Airlines look to tackle $10 billion ground risk threat

The world’s airlines have demanded a new approach to the use of ground handling equipment at the world’s airports after a new study has estimated that he annual cost of ground damage is set to hit $10 billion by 2035.

The International Air Transport Association (IATA) has issued a call for a transition to enhanced ground support equipment (Enhanced GSE) to improve safety and contain the cost of ground damage involving GSE. Enhanced GSE uses anti-collision and inching technology, improves vehicle control, and increases docking accuracy, all of which minimizes the risk of personnel injuries and damaging aircraft.

The route to successfully delivering the transition to Enhanced GSE is detailed in a new IATA study which estimates that the annual cost of ground damage could double to nearly $10 billion by 2035 unless preventive action is taken.

The figures on the costs of ground damage forecast are based on direct costs (including labour and material costs, temporary leasing costs, logistical expenses, and administrative costs) and indirect costs (lost revenue, crew and passenger repositioning costs, compensation costs for delayed services etc).

The study found:

  • most aircraft ground damage that occurs once the aircraft is stationary is caused by motorized GSE striking the fuselage of the aircraft
  • the widebody aircraft ground damage rate is ten times higher than narrowbody aircraft, but regional jets, turboprop, and narrow-body aircraft are 30% more prone to severe ground damage
  • belt-loaders, cargo-loaders, passenger stairs and passenger boarding bridges (PBB), cause 40% of total incidents (Source: IATA ground damage incident data base)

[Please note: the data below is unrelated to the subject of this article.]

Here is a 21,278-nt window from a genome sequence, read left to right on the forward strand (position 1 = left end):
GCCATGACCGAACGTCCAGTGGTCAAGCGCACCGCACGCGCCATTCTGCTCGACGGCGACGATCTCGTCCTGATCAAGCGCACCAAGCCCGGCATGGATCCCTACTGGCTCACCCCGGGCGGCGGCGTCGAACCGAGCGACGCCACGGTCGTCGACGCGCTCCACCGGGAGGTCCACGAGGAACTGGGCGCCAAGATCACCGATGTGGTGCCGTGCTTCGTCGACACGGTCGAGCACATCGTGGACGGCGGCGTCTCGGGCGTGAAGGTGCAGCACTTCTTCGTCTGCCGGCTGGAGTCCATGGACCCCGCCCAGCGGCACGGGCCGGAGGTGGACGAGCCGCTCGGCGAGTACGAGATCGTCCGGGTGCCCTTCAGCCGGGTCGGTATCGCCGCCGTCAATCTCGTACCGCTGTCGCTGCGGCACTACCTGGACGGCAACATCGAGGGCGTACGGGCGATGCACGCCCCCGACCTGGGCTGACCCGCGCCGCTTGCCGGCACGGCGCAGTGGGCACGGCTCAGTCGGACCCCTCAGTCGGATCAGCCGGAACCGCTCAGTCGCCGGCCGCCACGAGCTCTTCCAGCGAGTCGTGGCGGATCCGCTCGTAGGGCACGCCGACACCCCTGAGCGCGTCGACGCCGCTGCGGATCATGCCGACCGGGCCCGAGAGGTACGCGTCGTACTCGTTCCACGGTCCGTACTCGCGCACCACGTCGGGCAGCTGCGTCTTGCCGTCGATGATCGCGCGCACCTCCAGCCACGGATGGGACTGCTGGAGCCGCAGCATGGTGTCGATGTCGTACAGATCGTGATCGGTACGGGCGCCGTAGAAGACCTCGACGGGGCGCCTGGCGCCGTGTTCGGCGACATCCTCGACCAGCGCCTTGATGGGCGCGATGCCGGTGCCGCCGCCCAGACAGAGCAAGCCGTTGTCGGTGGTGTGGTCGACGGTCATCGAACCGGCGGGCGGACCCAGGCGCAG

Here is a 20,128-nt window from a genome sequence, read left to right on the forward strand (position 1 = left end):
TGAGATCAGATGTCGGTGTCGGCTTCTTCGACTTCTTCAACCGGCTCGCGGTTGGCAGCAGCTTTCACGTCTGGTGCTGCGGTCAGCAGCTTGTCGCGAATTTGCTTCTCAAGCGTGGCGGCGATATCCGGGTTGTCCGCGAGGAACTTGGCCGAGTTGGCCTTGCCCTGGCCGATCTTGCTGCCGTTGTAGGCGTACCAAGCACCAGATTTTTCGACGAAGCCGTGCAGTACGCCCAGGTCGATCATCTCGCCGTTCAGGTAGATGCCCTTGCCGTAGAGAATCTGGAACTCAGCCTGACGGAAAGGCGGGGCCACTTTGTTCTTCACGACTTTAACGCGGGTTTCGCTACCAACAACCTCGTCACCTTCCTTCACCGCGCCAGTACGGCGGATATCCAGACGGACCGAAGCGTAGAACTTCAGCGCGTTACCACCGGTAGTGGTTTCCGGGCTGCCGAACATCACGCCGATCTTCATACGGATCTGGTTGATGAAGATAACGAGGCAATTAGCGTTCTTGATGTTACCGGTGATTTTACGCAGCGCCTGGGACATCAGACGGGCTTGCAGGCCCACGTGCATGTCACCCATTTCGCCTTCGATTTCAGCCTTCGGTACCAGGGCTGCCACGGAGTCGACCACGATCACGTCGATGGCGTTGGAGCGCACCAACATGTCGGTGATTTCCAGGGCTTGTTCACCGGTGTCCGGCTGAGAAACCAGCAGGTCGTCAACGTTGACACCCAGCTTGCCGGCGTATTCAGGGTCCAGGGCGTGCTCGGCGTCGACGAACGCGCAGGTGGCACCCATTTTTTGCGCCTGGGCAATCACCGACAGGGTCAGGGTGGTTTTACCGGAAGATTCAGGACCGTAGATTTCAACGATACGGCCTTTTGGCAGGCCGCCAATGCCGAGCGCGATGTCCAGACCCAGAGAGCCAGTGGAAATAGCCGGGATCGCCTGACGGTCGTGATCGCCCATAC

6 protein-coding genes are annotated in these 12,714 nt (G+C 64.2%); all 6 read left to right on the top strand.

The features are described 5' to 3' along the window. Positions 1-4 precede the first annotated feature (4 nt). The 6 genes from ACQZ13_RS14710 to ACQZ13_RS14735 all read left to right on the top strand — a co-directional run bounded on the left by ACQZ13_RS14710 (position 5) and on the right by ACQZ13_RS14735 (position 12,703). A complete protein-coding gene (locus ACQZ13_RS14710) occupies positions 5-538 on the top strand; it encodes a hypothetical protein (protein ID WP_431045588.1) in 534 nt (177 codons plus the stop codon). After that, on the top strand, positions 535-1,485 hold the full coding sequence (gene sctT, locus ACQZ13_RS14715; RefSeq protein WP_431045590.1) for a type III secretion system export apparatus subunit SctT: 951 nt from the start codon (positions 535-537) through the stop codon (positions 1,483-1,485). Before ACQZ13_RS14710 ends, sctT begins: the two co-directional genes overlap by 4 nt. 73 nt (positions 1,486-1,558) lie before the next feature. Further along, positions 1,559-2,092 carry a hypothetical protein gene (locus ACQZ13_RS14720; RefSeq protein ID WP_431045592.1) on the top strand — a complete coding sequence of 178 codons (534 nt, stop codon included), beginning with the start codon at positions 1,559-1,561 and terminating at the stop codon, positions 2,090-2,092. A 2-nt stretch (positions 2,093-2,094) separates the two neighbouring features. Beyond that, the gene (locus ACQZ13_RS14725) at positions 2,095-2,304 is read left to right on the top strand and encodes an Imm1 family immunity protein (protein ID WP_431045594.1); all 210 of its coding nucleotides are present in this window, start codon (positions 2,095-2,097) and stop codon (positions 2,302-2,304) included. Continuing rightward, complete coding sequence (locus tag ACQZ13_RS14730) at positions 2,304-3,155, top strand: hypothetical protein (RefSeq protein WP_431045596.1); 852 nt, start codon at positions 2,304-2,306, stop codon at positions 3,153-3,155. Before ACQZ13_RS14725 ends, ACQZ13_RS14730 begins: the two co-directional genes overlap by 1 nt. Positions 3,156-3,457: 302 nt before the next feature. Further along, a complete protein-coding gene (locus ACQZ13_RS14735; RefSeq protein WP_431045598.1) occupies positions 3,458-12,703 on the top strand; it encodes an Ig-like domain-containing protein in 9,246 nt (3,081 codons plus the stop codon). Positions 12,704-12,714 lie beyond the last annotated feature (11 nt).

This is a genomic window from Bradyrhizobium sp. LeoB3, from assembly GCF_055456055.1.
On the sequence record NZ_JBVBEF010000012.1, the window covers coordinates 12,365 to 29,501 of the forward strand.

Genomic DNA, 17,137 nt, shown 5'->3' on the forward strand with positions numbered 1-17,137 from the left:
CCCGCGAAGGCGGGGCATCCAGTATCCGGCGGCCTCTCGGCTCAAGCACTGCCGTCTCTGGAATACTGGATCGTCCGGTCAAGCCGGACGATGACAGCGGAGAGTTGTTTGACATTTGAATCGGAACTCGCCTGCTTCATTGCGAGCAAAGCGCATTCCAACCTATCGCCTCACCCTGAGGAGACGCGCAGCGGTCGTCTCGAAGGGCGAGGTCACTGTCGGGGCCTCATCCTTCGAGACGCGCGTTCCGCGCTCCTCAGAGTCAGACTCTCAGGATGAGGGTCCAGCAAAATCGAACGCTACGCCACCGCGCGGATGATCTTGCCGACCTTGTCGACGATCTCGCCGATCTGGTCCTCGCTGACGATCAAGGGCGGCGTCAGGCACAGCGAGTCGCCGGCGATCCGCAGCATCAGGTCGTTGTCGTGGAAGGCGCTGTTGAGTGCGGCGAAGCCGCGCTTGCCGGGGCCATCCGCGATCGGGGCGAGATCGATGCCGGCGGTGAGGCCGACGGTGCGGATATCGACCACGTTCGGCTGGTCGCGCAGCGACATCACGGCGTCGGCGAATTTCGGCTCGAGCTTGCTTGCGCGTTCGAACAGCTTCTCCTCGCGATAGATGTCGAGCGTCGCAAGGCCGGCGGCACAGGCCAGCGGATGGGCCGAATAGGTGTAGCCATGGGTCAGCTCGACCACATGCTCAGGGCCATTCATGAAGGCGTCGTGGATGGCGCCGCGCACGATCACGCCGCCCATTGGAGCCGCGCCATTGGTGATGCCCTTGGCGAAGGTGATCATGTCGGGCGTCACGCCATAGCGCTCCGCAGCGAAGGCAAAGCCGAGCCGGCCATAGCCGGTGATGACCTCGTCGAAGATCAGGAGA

• transitioning 75% of the global fleet of belt-loaders, cargo-loaders, passenger stairs and PBB to Enhanced GSE, would reduce the current expected ground damage cost per turn rate by 42% (IATA estimate).

“Transitioning to Enhanced GSE with anti-collision technology is a no-brainer. We have proven technology that can improve safety. And with the cost of ground damage growing across the industry there is a clear business case supporting early adoption. The challenge now is to put together a roadmap so that all stakeholders are aligned on a transition plan,” said Nick Careen, IATA senior vice president operations, safety and security.

Along with reducing the cost of ground damage, the transition to Enhanced GSE will also support the industry’s commitment to achieve net zero CO2 emissions by 2050 as most new equipment is electrically powered, according to the study.
“Most Enhanced GSE is electrically powered, making it cleaner and more energy efficient. While the main focus of aviation’s decarbonization efforts is on how we power aircraft, what happens on the ground cannot be ignored. The transition to Enhanced GSE will contribute to our industry’s top priorities of safety and sustainability,” said Careen.